By Ross Kerber
BOSTON (Reuters) - Fidelity Investments' asset management head, Ron O'Hanley, will leave the company at the end of February, executives said on Wednesday, after a cautious stint running a key unit of the family-controlled business coming out of the financial crisis.
O'Hanley's replacement will come from within the company and is expected to be named in coming weeks, according to a letter to firm employees sent by Abigail Johnson, vice chairman of Fidelity parent FMR LLC.
O'Hanley, 56, was once seen as a possible candidate to head Fidelity until a management shuffle in 2012 left him reporting to Johnson, the daughter of Fidelity Chairman Edward C. "Ned" Johnson III. The change diminished O'Hanley's power and makes his departure less of a drama and more a test of how smoothly Fidelity can fill his shoes.
Word of O'Hanley's exit followed news on Tuesday that Mohamed El-Erian will leave Pacific Investment Management Co, putting the chief investment officer role solely in the hands of Pimco founder Bill Gross -- a similar case of power consolidating back to an asset manager's leader.
O'Hanley joined Fidelity in 2010 and helped reverse a tide of withdrawals by investors from the Fidelity division that offers the firm's best-known vehicles like its $111 billion Contrafund. Performance has improved on many products like the $16 billion Magellan Fund
O'Hanley will leave having taken mainly modest steps to offer exchange-traded funds and other new products that draw the most investor cash these days.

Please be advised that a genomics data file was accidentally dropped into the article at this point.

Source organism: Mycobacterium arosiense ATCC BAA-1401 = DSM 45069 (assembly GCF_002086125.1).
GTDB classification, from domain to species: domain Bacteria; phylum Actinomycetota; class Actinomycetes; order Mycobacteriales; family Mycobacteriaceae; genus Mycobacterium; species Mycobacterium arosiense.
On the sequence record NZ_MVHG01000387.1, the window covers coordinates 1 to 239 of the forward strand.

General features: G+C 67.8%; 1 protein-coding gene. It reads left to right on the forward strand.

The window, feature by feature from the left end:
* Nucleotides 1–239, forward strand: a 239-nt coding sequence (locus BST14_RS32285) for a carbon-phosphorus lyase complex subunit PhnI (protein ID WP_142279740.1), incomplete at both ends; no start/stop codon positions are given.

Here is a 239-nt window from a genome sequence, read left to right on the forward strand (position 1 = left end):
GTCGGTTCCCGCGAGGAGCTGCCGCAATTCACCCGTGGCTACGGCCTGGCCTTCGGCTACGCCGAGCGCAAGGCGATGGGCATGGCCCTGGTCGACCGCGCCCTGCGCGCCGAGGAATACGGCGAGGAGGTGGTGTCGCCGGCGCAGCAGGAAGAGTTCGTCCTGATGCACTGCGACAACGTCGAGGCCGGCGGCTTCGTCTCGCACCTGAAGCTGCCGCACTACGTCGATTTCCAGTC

The circumspect approach may have been the right one, but it revealed a shift from the past when Fidelity aimed to dominate broad lines of business, said John Bonnanzio, editor of the Fidelity Insight investor newsletter.
For instance, O'Hanley expanded deals to sell ETFs run by BlackRock Inc
"That was a real cultural change for Fidelity," Bonnanzio said. Lately the company has rolled out more new products of its own, like a lineup of sector ETFs introduced in October.
Abigail Johnson, Ned Johnson and O'Hanley were not available for interviews, a spokesman said.
O'Hanley said in his own letter to Fidelity employees that he plans to spend more time with his family and to work with non-profit organizations. "Ultimately I will pursue other professional challenges," he added, but offered no specifics.
James Lowell, editor of fidelityinvestor.com, which follows the company's products, said the two obvious internal candidates to succeed O'Hanley are Fidelity equity chief Brian Hogan and Jacques Perold, head of the FMR Co unit under O'Hanley.
Either would be a good choice but would lack the valuable broader experience that O'Hanley brought after joining Fidelity from BNY Mellon Corp
"Ron brought an outside, institutional perspective to the way Fidelity's business was being run, and that's mission-critical," Lowell said.
Fidelity had $1.87 trillion under management in its funds division at the end of December, according to Lipper data, trailing only Vanguard Group Inc of Pennsylvania, with $2.23 trillion. After several years of outflows, Fidelity reported a net inflow of investor cash of $17.7 billion last year.
(Reporting by Ross Kerber; Editing by Jeffrey Benkoe, Nick Zieminski and Leslie Adler)